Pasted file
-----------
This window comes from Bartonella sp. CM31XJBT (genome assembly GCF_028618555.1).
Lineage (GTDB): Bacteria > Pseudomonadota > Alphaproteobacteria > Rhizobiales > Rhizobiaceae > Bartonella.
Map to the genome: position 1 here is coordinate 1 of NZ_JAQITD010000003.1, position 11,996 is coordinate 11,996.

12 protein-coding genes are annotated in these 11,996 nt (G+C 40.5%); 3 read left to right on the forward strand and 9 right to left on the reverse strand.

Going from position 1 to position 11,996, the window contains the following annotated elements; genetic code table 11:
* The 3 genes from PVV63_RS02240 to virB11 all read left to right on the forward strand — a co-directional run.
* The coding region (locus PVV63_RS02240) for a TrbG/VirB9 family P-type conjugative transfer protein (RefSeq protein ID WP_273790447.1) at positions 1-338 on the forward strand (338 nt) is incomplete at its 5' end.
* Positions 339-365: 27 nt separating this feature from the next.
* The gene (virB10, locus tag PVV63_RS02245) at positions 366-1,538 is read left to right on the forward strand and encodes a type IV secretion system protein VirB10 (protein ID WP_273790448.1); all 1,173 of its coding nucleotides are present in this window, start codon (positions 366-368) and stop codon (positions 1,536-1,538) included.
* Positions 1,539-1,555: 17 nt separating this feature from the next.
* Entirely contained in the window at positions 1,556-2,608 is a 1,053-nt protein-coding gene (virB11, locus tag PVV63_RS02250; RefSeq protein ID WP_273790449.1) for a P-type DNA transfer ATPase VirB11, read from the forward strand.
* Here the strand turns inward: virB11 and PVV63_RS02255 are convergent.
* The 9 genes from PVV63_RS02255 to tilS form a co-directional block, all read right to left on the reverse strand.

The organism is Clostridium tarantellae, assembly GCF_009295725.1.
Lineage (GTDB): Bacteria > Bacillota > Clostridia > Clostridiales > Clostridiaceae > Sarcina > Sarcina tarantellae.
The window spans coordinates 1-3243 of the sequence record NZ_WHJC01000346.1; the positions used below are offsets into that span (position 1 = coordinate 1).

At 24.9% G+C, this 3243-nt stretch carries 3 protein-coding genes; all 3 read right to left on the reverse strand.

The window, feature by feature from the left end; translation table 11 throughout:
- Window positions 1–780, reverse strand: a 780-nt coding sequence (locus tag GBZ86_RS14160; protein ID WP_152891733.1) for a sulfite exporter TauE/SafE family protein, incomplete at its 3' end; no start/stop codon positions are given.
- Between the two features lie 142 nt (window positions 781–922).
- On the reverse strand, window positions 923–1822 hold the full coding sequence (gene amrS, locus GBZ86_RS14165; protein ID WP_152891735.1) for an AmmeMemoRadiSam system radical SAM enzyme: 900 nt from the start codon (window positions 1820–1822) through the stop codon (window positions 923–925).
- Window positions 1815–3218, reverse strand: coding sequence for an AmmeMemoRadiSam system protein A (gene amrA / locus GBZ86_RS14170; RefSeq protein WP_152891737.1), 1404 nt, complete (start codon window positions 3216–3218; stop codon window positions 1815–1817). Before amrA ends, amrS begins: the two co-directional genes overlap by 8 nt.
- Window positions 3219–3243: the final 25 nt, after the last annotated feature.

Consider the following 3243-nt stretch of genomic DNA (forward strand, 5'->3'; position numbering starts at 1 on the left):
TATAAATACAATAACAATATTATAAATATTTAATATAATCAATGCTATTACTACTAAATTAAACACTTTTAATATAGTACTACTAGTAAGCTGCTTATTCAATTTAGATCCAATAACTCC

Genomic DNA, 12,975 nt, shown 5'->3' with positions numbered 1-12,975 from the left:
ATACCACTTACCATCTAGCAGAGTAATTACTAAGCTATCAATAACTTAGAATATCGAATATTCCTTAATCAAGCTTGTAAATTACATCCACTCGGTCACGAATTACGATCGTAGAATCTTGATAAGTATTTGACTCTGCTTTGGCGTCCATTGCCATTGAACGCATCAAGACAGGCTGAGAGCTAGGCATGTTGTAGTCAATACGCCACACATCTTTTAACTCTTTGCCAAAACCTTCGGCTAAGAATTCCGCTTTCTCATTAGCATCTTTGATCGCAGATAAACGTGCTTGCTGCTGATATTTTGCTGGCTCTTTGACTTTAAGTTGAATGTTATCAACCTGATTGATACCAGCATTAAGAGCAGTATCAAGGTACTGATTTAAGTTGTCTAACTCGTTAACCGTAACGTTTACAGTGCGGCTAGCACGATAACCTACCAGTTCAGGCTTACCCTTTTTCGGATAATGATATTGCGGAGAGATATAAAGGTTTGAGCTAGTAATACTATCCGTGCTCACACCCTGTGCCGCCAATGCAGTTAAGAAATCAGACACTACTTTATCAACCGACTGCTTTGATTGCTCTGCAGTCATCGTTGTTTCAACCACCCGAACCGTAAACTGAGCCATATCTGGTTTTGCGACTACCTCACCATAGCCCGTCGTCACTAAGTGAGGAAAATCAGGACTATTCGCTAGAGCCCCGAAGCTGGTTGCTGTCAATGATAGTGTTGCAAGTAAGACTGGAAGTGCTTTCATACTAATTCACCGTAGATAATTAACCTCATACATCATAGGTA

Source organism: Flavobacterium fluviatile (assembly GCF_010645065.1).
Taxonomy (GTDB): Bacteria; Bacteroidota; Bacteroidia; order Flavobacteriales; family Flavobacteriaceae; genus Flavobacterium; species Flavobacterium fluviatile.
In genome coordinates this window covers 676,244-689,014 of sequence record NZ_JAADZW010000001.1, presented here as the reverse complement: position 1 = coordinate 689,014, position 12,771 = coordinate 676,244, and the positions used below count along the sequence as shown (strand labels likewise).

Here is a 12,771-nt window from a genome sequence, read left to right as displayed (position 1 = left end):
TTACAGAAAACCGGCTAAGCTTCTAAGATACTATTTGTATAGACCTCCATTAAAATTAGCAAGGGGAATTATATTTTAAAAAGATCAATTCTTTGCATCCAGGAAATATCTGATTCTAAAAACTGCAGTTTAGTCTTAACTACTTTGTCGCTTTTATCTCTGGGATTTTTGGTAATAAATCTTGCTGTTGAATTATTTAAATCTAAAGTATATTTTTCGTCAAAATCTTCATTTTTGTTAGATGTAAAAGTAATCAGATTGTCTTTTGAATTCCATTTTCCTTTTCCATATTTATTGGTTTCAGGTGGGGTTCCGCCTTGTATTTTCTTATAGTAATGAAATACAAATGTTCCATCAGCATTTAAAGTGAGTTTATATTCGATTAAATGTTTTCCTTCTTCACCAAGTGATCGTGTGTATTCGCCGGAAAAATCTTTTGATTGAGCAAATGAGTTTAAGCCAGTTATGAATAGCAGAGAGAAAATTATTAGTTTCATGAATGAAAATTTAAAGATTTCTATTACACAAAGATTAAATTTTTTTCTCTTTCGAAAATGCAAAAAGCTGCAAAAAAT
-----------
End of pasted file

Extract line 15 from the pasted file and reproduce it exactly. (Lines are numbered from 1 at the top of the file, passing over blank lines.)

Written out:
Lineage (GTDB): Bacteria > Bacillota > Clostridia > Clostridiales > Clostridiaceae > Sarcina > Sarcina tarantellae.